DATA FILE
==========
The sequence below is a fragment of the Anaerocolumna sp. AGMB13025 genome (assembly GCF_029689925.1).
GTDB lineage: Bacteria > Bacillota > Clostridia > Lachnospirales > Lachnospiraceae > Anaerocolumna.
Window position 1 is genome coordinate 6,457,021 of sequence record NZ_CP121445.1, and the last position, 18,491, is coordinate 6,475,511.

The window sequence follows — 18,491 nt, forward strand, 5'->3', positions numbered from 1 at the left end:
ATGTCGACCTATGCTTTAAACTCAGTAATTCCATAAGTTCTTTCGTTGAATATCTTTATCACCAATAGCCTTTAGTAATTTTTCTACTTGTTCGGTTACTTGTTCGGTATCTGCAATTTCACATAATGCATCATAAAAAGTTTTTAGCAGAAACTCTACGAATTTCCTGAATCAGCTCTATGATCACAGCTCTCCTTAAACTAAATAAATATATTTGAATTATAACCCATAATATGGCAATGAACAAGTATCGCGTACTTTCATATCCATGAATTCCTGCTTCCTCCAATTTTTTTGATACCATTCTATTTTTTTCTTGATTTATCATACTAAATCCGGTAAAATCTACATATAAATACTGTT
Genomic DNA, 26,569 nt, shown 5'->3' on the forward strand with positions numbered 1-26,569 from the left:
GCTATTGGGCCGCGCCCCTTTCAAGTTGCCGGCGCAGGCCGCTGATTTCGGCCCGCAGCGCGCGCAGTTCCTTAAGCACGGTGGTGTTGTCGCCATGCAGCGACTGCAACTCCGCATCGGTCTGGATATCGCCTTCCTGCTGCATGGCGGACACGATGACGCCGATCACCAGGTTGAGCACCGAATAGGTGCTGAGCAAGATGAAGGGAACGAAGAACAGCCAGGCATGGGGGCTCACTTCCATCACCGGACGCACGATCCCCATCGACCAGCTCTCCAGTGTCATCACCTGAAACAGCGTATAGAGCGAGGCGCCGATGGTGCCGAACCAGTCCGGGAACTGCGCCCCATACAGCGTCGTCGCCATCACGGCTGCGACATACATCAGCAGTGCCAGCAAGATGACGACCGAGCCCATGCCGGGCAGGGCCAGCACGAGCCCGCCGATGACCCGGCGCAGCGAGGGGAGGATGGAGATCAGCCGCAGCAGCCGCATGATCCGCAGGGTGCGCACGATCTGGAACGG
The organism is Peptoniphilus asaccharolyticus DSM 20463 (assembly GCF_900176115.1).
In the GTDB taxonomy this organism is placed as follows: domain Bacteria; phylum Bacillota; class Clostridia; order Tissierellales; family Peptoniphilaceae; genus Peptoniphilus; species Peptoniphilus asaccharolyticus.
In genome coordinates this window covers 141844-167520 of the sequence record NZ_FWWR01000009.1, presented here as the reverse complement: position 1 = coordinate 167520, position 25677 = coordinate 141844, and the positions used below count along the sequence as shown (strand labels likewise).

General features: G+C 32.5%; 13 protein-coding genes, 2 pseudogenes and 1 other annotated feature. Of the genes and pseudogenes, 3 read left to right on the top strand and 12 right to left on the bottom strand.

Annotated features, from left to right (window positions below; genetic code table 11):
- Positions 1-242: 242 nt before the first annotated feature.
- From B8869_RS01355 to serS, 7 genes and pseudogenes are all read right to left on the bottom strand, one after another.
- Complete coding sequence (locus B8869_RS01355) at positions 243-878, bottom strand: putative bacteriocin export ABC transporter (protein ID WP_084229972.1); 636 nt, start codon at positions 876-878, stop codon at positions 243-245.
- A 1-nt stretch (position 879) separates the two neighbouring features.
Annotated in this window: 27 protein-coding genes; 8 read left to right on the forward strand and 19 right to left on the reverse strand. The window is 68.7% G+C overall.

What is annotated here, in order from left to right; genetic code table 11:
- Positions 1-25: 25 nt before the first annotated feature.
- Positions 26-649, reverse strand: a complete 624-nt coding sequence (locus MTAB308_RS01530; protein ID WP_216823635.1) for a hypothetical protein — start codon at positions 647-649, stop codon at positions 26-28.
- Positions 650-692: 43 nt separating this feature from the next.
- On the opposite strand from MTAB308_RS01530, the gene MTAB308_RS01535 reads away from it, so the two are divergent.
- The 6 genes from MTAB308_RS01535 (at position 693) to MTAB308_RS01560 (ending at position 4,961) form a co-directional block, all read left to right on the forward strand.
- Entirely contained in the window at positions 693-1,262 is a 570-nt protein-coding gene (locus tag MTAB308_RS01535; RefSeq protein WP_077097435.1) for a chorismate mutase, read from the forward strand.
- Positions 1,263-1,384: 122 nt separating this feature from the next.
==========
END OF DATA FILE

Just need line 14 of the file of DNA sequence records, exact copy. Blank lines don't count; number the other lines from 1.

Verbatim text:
- From B8869_RS01355 to serS, 7 genes and pseudogenes are all read right to left on the bottom strand, one after another.